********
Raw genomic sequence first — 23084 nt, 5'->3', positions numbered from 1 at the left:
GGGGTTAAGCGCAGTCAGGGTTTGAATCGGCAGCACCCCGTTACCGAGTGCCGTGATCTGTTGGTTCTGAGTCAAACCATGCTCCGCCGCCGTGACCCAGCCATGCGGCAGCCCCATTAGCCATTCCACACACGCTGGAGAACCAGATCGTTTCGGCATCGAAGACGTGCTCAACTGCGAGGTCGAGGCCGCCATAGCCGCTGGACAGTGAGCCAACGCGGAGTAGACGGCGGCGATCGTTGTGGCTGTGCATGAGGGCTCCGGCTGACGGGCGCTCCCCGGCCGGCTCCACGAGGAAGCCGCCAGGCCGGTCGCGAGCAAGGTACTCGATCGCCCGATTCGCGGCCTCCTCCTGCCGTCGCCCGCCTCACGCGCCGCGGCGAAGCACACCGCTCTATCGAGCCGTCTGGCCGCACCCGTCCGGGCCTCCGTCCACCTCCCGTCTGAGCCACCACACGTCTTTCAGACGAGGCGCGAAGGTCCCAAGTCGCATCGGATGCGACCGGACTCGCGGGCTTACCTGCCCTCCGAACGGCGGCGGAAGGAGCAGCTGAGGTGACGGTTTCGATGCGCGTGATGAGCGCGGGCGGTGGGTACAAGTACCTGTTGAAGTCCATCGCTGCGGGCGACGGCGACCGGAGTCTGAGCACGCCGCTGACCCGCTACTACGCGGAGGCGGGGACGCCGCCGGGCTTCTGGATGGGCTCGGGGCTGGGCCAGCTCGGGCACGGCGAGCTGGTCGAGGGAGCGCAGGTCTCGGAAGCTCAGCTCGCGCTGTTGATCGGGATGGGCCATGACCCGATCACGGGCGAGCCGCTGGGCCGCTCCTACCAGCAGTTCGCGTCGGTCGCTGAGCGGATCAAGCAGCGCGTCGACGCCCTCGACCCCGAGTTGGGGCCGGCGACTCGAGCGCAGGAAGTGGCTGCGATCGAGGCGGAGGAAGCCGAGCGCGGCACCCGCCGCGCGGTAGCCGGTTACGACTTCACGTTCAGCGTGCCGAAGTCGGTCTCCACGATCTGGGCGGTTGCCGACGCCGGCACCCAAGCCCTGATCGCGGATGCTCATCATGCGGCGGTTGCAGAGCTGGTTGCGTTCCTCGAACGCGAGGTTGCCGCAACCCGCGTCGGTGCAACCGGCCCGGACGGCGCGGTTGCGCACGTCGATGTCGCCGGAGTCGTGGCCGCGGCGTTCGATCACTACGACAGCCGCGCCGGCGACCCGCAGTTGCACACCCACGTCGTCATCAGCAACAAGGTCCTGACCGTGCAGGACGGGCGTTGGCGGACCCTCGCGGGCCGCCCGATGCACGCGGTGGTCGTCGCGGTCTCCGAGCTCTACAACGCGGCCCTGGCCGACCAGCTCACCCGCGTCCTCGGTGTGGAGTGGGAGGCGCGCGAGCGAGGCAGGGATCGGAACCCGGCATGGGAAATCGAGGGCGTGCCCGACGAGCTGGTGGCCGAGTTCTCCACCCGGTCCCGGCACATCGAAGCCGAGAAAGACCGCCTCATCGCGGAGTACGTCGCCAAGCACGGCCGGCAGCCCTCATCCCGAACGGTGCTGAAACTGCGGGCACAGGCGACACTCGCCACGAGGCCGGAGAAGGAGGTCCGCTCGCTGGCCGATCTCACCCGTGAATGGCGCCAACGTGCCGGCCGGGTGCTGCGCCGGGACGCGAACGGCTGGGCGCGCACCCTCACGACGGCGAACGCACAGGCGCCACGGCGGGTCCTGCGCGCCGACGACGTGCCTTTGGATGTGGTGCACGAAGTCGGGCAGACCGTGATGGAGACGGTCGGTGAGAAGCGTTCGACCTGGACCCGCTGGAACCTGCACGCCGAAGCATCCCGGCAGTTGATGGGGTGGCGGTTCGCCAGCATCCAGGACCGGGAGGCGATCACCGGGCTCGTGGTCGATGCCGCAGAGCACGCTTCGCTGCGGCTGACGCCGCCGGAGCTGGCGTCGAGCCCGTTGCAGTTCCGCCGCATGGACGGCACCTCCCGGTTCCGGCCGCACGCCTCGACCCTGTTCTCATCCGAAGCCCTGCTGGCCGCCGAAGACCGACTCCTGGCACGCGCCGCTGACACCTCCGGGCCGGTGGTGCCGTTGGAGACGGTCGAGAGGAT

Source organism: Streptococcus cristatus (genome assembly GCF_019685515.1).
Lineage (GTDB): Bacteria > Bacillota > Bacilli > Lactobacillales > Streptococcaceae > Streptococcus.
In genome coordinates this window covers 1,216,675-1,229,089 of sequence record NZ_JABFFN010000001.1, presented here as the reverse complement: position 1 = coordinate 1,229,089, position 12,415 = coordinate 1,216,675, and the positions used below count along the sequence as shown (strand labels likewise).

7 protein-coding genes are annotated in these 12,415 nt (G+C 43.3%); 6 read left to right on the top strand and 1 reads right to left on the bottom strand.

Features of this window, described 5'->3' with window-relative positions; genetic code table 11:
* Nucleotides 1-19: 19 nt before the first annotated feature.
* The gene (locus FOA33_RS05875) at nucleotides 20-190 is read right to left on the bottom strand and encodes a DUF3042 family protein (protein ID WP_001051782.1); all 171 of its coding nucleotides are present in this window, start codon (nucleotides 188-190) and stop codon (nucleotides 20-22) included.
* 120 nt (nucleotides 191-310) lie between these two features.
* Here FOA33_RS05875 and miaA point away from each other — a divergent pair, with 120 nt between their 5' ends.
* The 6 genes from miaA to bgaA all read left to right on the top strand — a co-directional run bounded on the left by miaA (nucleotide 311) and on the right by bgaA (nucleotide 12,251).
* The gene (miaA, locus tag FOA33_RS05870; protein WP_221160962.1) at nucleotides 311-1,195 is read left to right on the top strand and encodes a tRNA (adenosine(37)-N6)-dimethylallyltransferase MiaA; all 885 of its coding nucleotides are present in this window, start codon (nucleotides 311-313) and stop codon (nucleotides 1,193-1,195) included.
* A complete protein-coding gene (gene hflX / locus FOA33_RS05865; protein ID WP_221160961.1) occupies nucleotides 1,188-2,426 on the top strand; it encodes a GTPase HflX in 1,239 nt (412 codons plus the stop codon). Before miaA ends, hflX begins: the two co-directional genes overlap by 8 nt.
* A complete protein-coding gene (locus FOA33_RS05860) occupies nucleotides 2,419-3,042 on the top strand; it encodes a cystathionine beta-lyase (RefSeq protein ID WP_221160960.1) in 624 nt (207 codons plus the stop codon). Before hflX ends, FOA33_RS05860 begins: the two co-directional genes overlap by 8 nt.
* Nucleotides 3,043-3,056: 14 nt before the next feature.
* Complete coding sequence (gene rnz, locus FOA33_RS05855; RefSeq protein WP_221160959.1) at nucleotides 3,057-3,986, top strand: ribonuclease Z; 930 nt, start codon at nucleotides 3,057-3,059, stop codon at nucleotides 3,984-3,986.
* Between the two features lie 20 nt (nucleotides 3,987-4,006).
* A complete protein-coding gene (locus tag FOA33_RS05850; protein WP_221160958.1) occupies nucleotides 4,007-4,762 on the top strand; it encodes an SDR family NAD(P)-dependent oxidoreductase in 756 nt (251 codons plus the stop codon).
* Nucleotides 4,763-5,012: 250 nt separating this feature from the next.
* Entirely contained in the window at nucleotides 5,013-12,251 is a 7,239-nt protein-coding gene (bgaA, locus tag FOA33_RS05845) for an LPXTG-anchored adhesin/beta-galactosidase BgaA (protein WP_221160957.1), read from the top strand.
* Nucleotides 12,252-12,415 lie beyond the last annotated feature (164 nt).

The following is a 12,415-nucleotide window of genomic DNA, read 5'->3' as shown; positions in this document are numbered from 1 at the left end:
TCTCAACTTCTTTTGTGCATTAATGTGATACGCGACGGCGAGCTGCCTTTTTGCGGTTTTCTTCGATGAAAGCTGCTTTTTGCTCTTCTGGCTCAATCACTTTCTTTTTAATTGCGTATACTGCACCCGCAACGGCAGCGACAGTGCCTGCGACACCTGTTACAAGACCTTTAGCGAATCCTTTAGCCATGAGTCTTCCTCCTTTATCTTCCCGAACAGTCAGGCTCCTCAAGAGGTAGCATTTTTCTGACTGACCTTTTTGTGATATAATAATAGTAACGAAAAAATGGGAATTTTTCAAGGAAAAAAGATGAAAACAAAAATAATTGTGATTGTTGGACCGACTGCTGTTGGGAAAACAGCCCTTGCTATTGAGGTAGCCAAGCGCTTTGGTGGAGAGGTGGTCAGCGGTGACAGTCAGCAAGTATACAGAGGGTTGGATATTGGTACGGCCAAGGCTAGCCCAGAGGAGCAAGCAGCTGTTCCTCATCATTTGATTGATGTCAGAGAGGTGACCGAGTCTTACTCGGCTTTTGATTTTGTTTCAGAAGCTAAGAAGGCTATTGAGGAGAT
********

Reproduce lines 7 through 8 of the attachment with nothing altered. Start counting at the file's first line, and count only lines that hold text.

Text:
Features of this window, described 5'->3' with window-relative positions; genetic code table 11:
* Nucleotides 1-19: 19 nt before the first annotated feature.